As the head of the clinical and therapies teams, I work in the background to ensure the patient receives the best possible care, and the right care at the right time. I see Trypanophobia, fears, and phobias all of the time. I also have the privilege to work with complex cases together with other professionals such as social services, the NHS, and other organisations.
- An overbearing fear of needles within a medical setting. Usually, patients that suffer from Trypanophobia will avoid getting their blood drawn, getting vaccines, or going on an IV. It’s very common, and can affect or delay medical procedures.
Over the years, we have supported patients with a number of fears and phobias. One example is when a young person had a needle phobia and struggled to have their routine blood taken. GenderGP has helped patients with fears such as Hemophobia (fear of blood), Tomophobia (fear of medical procedures), White Coat Syndrome (fear of doctors), and like this young person, Trypanophobia (fear of needles).
Often, specific phobias like these feel overwhelming and unreasonable, as they are unlikely to pose any real danger, but rather cause anxiety and avoidance. Oppresanzised and marginalised groups such as the trans and non-binary population are at greater risk of suffering from phobias. These phobias can develop as a result of having a negative experience or panic attack related to a specific healthcare situation.
This young person’s parents contacted GenderGP to explain their concerns over their child’s needle fear (Trypanophobia). This phobia posed a particular issue. As with many transgender and non-binary people receiving hormone treatment, they require regular blood tests to ensure the treatment is working and they are healthy.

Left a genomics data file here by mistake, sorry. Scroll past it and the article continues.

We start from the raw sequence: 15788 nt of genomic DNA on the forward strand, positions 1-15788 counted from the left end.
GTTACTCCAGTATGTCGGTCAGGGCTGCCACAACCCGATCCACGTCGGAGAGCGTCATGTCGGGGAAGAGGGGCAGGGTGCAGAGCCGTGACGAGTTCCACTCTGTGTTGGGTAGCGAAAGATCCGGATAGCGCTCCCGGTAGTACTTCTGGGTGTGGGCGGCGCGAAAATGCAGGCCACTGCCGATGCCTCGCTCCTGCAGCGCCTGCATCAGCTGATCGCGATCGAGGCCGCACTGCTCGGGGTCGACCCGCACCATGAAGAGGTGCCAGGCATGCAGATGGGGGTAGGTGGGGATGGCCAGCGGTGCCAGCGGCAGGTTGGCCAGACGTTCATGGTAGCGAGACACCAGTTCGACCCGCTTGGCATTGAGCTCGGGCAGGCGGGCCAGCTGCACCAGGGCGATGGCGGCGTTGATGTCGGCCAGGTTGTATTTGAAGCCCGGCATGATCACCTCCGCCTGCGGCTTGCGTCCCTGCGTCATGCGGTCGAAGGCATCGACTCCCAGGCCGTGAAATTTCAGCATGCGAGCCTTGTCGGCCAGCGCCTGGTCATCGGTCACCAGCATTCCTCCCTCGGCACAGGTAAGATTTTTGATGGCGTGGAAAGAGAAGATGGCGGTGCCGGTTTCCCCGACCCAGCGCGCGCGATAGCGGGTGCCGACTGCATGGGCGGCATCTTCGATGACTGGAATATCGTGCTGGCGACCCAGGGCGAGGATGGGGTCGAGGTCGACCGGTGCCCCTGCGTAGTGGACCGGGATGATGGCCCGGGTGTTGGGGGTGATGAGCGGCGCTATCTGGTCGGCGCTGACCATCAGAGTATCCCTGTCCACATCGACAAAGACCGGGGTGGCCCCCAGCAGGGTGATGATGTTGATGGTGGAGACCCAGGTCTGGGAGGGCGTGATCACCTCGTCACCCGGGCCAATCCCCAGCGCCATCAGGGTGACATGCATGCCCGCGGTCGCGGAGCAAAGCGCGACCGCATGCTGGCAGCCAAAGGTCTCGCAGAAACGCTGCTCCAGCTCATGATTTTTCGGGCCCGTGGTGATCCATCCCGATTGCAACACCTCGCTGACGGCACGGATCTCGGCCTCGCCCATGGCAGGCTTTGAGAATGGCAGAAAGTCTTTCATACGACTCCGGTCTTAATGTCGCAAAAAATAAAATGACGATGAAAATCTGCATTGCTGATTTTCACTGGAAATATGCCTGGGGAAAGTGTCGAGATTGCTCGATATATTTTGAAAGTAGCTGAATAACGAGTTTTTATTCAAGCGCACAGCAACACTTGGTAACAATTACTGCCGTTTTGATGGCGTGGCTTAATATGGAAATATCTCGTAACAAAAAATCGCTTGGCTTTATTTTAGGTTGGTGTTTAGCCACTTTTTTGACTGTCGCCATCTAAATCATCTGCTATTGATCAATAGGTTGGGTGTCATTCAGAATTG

The GenderGP team sprung into action to look at various options for this young person to monitor their hormone levels. The GGP team showed their true colours in all their glory! It started with the pathology team looking at a range of hormone testing methods: standard IV testing, fingerprick test, the Dutch hormone test, which in this case, was ideal as this was a urine test.
From there, the therapy team supported both the young person and mum during their time of need through family and parent counselling. GGP offered this young person hypnotherapy and worked with them to find coping strategies to get through the difficulties and anxiety they faced around needles, and their Trypanophobia. All whilst the pathway team and medical team supported them with hormone treatment and regular communication.
Some months later, I sat in a multi-agency meeting with the family, GenderGP’s lead of therapies, and other professionals. We discussed the progress of this young person and how GenderGP assisted them with receiving the healthcare they so desperately needed in a safe, timely manner.
Also participating in this call was the young person, who had now received their first blood test and had vaccinations. They sat up straight, their smile beaming through the camera as they spoke independently to a virtual room full of adults for the first time. Their voice was full of confidence and happiness. I thanked them for their strength during their difficult journey.
The local authority and social services professionals asked to use GenderGP for support in future cases with trans and non-binary youth. Both the lead therapist and I were immensely proud of this and agreed to work and support them going forward.
After the meeting, I reflected and realised what a difference GenderGP has made to this young person’s life, their family, and the professionals involved in this case. We have not only enabled them to be vaccinated and have their routine blood test but also empowered them to overcome adversity. They no longer hid from the camera but instead sat there beaming while talking about their future!